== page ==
As biblical scholars, we should be very alert at the use of biblical texts in violent, racist and anti-Semitic contexts. We should not “interpret away” the potentially dangerous connotations of these texts. At the beginning of this blog, I referred to John's gospel as a rhetorical text. The author had a specific intention with his argument: namely, to convince (other) Jews of his time to join the new covenant and accept Jesus as son of God and messiah. By his words he also warned against what would happen if you would not want to follow this path. Therefore, the words the author of the gospel puts in Jesus' mouth are primarily John's rhetoric and may not even go back to the historical Jesus. Later, this gospel, along with the rest of the New Testament books, was canonized as the "word of God." For many, this means that it conveys an eternal, unchanging truth, independent of historical or literary context. This was the case with the Church Fathers, and with Luther, and even today there are still people who use the Bible in this way. Especially when this is done with negative intentions, it can have very harmful consequences. 

Academic Biblical scholarship has developed tools to recognise literary genres in Biblical texts, such as rhetoric, and disputation. We can use these tools to warn against fundamentalist use of Biblical texts, but also of the writings of, for example, Chrysostom and Luther, especially where this has potentially very dangerous effects.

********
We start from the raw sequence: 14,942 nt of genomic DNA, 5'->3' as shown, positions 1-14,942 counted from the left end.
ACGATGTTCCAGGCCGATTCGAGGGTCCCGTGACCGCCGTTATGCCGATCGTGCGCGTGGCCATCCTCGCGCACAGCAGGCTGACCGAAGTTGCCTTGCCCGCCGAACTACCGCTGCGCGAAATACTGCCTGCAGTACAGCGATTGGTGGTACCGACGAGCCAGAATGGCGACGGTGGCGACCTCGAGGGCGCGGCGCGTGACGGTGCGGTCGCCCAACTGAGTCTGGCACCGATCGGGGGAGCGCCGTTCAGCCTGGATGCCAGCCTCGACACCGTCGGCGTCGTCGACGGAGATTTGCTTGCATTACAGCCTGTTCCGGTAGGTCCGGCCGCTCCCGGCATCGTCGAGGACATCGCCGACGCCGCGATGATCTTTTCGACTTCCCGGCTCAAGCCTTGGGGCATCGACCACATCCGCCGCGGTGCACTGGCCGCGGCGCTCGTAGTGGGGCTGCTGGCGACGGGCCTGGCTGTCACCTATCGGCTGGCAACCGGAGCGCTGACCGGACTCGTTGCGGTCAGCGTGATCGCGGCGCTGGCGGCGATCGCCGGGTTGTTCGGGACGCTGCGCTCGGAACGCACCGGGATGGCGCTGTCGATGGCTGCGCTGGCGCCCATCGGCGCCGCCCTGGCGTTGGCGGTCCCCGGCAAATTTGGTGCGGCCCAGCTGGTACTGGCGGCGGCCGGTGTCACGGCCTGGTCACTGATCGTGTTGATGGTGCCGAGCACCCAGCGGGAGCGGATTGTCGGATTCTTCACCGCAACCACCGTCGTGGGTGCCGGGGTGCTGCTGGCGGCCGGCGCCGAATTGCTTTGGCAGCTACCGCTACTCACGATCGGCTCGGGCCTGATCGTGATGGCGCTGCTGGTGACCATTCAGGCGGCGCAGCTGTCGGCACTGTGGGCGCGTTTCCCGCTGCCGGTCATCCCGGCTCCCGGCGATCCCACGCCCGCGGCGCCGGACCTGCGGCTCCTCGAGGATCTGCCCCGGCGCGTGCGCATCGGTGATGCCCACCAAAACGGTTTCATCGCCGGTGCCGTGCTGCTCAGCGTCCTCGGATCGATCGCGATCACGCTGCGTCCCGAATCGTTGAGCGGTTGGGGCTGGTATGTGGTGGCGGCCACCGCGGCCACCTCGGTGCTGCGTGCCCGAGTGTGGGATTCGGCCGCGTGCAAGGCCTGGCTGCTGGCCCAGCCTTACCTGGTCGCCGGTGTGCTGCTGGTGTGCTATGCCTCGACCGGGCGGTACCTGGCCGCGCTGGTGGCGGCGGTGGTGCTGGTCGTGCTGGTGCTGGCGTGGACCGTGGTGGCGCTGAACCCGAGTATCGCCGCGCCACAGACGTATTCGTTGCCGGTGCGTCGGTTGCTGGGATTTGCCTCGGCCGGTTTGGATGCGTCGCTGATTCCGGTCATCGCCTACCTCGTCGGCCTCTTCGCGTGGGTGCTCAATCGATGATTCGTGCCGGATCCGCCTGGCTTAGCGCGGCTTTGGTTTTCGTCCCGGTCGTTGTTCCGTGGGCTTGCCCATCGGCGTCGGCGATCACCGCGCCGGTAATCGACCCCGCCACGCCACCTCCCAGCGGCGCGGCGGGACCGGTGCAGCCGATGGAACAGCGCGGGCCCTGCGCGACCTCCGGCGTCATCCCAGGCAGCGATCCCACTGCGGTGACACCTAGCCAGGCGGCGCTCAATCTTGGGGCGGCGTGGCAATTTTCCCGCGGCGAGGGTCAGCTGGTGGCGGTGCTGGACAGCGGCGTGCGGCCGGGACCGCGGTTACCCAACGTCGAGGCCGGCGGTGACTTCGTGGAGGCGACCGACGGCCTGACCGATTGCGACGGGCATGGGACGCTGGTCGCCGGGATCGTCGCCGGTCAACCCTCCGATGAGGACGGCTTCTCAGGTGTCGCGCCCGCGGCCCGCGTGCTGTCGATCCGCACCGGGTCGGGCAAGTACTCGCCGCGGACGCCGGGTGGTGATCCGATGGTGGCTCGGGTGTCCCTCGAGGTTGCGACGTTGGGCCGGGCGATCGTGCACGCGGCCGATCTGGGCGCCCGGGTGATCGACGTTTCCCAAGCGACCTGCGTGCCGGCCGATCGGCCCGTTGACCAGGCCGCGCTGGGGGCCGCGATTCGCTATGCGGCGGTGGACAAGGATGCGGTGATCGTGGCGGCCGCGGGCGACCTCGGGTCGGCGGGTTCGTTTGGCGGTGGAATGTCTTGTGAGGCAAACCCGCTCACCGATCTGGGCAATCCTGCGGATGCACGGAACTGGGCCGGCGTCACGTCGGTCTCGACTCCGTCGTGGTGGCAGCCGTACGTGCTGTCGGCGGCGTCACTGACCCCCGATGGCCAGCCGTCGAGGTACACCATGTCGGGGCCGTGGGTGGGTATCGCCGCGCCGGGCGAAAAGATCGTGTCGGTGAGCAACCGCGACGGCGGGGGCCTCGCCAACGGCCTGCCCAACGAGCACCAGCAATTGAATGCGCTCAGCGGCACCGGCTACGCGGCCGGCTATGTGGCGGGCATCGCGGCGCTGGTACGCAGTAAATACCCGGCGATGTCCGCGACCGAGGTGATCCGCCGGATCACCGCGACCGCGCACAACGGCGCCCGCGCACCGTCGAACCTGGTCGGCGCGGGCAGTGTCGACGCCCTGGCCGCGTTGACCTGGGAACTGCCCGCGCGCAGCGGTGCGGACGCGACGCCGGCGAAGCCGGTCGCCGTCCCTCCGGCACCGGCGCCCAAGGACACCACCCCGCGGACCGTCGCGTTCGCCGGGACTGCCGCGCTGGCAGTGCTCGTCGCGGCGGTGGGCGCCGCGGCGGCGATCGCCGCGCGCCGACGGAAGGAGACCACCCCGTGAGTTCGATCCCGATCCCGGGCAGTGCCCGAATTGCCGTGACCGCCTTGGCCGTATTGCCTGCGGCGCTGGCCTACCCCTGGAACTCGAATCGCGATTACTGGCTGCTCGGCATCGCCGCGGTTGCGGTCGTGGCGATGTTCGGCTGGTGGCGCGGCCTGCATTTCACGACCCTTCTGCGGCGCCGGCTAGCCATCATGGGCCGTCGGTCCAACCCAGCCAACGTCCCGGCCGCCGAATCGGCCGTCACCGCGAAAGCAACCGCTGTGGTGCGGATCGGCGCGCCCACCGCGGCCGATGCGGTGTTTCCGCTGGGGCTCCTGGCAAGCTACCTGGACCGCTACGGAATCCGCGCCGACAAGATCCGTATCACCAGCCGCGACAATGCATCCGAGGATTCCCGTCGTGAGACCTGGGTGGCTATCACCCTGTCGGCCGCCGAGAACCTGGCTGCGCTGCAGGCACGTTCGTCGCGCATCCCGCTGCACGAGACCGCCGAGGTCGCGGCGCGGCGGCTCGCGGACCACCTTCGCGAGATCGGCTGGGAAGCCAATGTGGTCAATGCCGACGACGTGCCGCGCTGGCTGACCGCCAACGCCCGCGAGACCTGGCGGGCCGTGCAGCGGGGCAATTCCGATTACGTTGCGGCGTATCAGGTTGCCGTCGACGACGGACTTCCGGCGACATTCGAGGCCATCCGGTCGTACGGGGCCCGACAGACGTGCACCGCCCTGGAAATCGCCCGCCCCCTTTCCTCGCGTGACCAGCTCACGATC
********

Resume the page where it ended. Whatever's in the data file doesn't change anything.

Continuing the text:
Lieve Teugels is Marko Feingold fellow at Paris Lodron University in Salzburg, Austria, until the end of this year. Her assignment is to research anti-Semitism in pre-modern times. In that context, she examines Christian anti-Jewish images, iconographically and in texts. One of the connections that often comes up in those images is the connection between Jews and the devil.


  1. Joshua Trachtenberg and Marc Saperstein, The Devil and the Jews: The Medieval Conception of the Jew and Its Relation to Modern Anti-Semitism, 2nd edition. (reprint: Philadelphia: Jewish Publication Society, 2002). 
  2. Adele Reinhartz: 
  3. Kathleen Gallagher Elkins, “The Jews as “Children of the Devil” (John 8:44) in Nazi Children’s Literature. Biblical Interpretation, 31/3 (2022), 374-390.